This more accurately reflects the distributed nature of this problem.  Engineers designing offline clients have to think about invalidating caches in the presence of constant network partitioning.  It's the CAP theorem with P on steroids.  If you are unfamiliar with CAP, I recommend heading over here and getting caught up to speed.

Essentially, the design here is going to optimize availability.  We are making the assumption that the application must always appear to work, even if the user isn't connected to the internet and hasn't been for some time.  In CAP parlance, this will be an AP system where we place consistent rules around partition healing.

The design


The database

It's tempting to use a traditional RDBMS here and rely on the client to initialize and commit transactions involving batches of entities.  Doing so allows us to verify referential constraints and make the batching atomic.  However, this conflicts with the basic premise of an AP system that is intended for marginal connectivity.  How many dangling transactions in this system are acceptable?  If a transaction fails due to referential constraint, what logic is required to pull the offending entities out of batch and retry?  This path is going to require a great deal of communication, something upon which we can't rely.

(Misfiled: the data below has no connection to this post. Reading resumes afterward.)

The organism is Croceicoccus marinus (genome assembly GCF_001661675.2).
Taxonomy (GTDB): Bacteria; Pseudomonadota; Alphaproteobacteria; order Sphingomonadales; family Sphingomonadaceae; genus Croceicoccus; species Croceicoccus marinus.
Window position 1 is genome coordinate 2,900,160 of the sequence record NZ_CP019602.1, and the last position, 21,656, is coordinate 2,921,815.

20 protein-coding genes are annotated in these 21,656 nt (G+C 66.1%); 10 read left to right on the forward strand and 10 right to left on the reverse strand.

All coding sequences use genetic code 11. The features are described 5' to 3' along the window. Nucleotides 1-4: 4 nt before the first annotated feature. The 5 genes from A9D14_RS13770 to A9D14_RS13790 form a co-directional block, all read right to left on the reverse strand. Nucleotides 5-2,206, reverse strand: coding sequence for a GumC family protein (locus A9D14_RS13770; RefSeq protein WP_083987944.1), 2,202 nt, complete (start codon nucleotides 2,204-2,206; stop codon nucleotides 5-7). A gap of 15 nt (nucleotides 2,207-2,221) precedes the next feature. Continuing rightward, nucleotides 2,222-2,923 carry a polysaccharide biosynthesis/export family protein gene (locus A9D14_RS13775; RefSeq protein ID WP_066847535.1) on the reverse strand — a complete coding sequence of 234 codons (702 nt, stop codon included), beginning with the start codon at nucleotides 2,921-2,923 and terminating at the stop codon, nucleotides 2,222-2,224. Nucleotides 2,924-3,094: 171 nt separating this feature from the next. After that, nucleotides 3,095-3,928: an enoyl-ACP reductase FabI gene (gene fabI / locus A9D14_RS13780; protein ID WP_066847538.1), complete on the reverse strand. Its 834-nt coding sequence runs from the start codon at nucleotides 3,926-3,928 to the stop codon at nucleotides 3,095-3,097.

The remainder of this post assumes the database is a NoSQL database with limited transaction support.  This might mean we can only serialize mutations to a single row (entity) via a CAS operation like Cassandra's lightweight transactions or Google Datastore's transaction semantics.  In either case, there is no support for foreign keys or referential constraints.

The benefits of using such a system is that it can be quite cost effective, scalable, and in the case of Google's Datastore requires no operational overhead.  I highly recommend Google's Datastore in the application I describe below as it is cheap and well-suited for this use case.


Storage

Modern browsers and applications have gained the capability to cache data locally quite easily.  This is true if you are designing a traditional web app and use local storage (although somewhat limited in size) or designing mobile apps using something like react native using AsyncStorage.  This data can persist beyond the lifetime of the application process, very important during long partitions.

Caching